PHIL 3032 - God, Faith and Infinity: Philosophy of Religion
North Terrace Campus - Semester 1 - 2020
General Course Information
Course Code PHIL 3032 Course God, Faith and Infinity: Philosophy of Religion Coordinating Unit Philosophy Term Semester 1 Level Undergraduate Location/s North Terrace Campus Units 3 Contact Up to 3 hours per week Available for Study Abroad and Exchange Y Prerequisites At least 6 units of Level II undergraduate study Incompatible PHIL 2044 Course Description Most people, historically and today, have religious beliefs of one kind or another. Those beliefs are often deeply important to their holders, providing the framework for their entire worldview. In this course, we will investigate a number of issues about religious worldviews ? about their content (Is religious language to be taken literally or metaphorically? What is the nature of God and its attributes?), as well as about their reasonableness (Are there good arguments for or against the existence of God? Do we have good evidence for belief in God ? and what is good evidence anyway?). The focus of the course will be on the Abrahamic religions (Christianity, Islam, and Judaism), which share similar conceptions of the role of God and its nature. The course welcomes students both with and without religious commitments, and is run in a spirit of respectful yet rigorous inquiry.
Course Coordinator: Dr Antony Eagle
The full timetable of all activities for this course can be accessed from Course Planner.
Course Learning Outcomes
- Demonstrate understanding of some central philosophical debates in contemporary philosophy of religion.
- Analyse contemporary and historical argumentative texts and extract the relevant views and arguments from them.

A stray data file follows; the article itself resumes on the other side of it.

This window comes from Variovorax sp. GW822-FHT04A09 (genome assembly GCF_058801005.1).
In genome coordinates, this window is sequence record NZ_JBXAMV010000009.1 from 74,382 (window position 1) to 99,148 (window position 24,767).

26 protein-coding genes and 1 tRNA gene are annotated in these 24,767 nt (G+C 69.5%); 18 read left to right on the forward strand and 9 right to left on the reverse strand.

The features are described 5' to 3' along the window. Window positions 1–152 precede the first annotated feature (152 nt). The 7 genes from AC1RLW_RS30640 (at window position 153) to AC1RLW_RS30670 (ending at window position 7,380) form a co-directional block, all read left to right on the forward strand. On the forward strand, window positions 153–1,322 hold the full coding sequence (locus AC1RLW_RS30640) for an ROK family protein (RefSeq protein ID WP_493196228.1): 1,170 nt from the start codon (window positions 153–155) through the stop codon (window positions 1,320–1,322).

- Accurately present philosophical arguments in written form and oral contexts (individual and/or group).
- Evaluate philosophical arguments about religion, providing appropriate grounds.
- Identify and use relevant evidence to support hypotheses in philosophy of religion.
- Present a sustained argumentative case in written form, addressing potential counterarguments and objections.
University Graduate Attributes
This course will provide students with an opportunity to develop the Graduate Attribute(s) specified below:
University Graduate Attribute Course Learning Outcome(s) Deep discipline knowledge
- informed and infused by cutting edge research, scaffolded throughout their program of studies
- acquired from personal interaction with research active educators, from year 1
- accredited or validated against national or international standards (for relevant programs)
1,2 Critical thinking and problem solving
- steeped in research methods and rigor
- based on empirical evidence and the scientific approach to knowledge development
- demonstrated through appropriate and relevant assessment
2,3,4,5 Teamwork and communication skills
- developed from, with, and via the SGDE
- honed through assessment and practice throughout the program of studies
- encouraged and valued in all aspects of learning
3,6 Career and leadership readiness
- technology savvy
- professional and, where relevant, fully accredited
- forward thinking and well informed
- tested and validated by work based experiences
2,3,4,5,6 Intercultural and ethical competency
- adept at operating in other cultures
- comfortable with different nationalities and social contexts
- Able to determine and contribute to desirable social outcomes
- demonstrated by study abroad or with an understanding of indigenous knowledges
1,2,3 Self-awareness and emotional intelligence
- a capacity for self-reflection and a willingness to engage in self-appraisal
- open to objective and constructive feedback from supervisors and peers
- able to negotiate difficult social situations, defuse conflict and engage positively in purposeful debate
Set readings are provided online through an electronic reading list distributed through MyUni.
There is a textbook containing almost all of the course readings, plus useful supplementary material, which may be a useful adjunct for some students:
Graham Oppy and Michael Scott (eds.), Reading Philosophy of Religion, Wiley-Blackwell 2010, 978-1-4051-7081-9.
Learning & Teaching Activities
Learning & Teaching ModesThis course is taught by a mixture of lecture and whole-class workshops (separately timetabled for flexibility). The lecture component may include informal class discussion and active learning elements, though since these lectures are also recorded for the online lecture and the online version of the course, extended discussions should be reserved for the workshops.